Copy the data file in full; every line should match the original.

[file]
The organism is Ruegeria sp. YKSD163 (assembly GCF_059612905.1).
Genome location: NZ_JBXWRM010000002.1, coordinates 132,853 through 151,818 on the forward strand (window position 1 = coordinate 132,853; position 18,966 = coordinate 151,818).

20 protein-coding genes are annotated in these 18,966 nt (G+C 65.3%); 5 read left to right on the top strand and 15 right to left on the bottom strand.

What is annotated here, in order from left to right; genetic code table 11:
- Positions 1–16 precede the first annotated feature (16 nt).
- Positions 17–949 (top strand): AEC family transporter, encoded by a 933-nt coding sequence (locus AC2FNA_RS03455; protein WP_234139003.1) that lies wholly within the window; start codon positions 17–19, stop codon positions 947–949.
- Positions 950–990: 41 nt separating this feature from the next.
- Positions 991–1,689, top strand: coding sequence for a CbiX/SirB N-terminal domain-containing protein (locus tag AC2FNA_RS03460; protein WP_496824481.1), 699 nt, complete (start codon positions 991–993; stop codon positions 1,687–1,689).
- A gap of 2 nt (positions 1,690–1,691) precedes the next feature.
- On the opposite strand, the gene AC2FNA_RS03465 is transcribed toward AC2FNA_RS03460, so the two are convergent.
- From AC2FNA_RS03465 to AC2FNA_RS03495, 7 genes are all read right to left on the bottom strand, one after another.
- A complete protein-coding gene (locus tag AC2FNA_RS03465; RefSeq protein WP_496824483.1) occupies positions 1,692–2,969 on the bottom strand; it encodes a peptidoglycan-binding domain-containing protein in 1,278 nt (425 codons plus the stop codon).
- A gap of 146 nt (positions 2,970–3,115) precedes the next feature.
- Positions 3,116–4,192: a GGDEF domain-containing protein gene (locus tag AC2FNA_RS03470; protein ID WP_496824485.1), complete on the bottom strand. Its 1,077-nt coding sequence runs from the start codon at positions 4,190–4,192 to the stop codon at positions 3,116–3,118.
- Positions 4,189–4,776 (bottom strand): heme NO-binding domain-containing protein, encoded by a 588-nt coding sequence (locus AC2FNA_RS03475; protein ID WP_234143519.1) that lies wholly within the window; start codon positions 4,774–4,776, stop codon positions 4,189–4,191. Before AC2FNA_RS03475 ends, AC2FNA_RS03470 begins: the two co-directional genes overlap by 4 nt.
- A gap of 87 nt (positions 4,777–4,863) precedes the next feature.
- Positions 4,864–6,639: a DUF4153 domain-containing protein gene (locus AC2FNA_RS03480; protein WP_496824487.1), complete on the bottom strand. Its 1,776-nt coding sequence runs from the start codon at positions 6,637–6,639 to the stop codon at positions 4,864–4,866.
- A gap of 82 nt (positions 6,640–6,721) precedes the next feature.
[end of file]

The organism is Ruegeria sp. YKSD163 (assembly GCF_059612905.1).
Genome location: NZ_JBXWRM010000002.1, coordinates 132,853 through 151,818 on the forward strand (window position 1 = coordinate 132,853; position 18,966 = coordinate 151,818).

20 protein-coding genes are annotated in these 18,966 nt (G+C 65.3%); 5 read left to right on the top strand and 15 right to left on the bottom strand.

What is annotated here, in order from left to right; genetic code table 11:
- Positions 1–16 precede the first annotated feature (16 nt).
- Positions 17–949 (top strand): AEC family transporter, encoded by a 933-nt coding sequence (locus AC2FNA_RS03455; protein WP_234139003.1) that lies wholly within the window; start codon positions 17–19, stop codon positions 947–949.
- Positions 950–990: 41 nt separating this feature from the next.
- Positions 991–1,689, top strand: coding sequence for a CbiX/SirB N-terminal domain-containing protein (locus tag AC2FNA_RS03460; protein WP_496824481.1), 699 nt, complete (start codon positions 991–993; stop codon positions 1,687–1,689).
- A gap of 2 nt (positions 1,690–1,691) precedes the next feature.
- On the opposite strand, the gene AC2FNA_RS03465 is transcribed toward AC2FNA_RS03460, so the two are convergent.
- From AC2FNA_RS03465 to AC2FNA_RS03495, 7 genes are all read right to left on the bottom strand, one after another.
- A complete protein-coding gene (locus tag AC2FNA_RS03465; RefSeq protein WP_496824483.1) occupies positions 1,692–2,969 on the bottom strand; it encodes a peptidoglycan-binding domain-containing protein in 1,278 nt (425 codons plus the stop codon).
- A gap of 146 nt (positions 2,970–3,115) precedes the next feature.
- Positions 3,116–4,192: a GGDEF domain-containing protein gene (locus tag AC2FNA_RS03470; protein ID WP_496824485.1), complete on the bottom strand. Its 1,077-nt coding sequence runs from the start codon at positions 4,190–4,192 to the stop codon at positions 3,116–3,118.
- Positions 4,189–4,776 (bottom strand): heme NO-binding domain-containing protein, encoded by a 588-nt coding sequence (locus AC2FNA_RS03475; protein ID WP_234143519.1) that lies wholly within the window; start codon positions 4,774–4,776, stop codon positions 4,189–4,191. Before AC2FNA_RS03475 ends, AC2FNA_RS03470 begins: the two co-directional genes overlap by 4 nt.
- A gap of 87 nt (positions 4,777–4,863) precedes the next feature.
- Positions 4,864–6,639: a DUF4153 domain-containing protein gene (locus AC2FNA_RS03480; protein WP_496824487.1), complete on the bottom strand. Its 1,776-nt coding sequence runs from the start codon at positions 6,637–6,639 to the stop codon at positions 4,864–4,866.
- A gap of 82 nt (positions 6,640–6,721) precedes the next feature.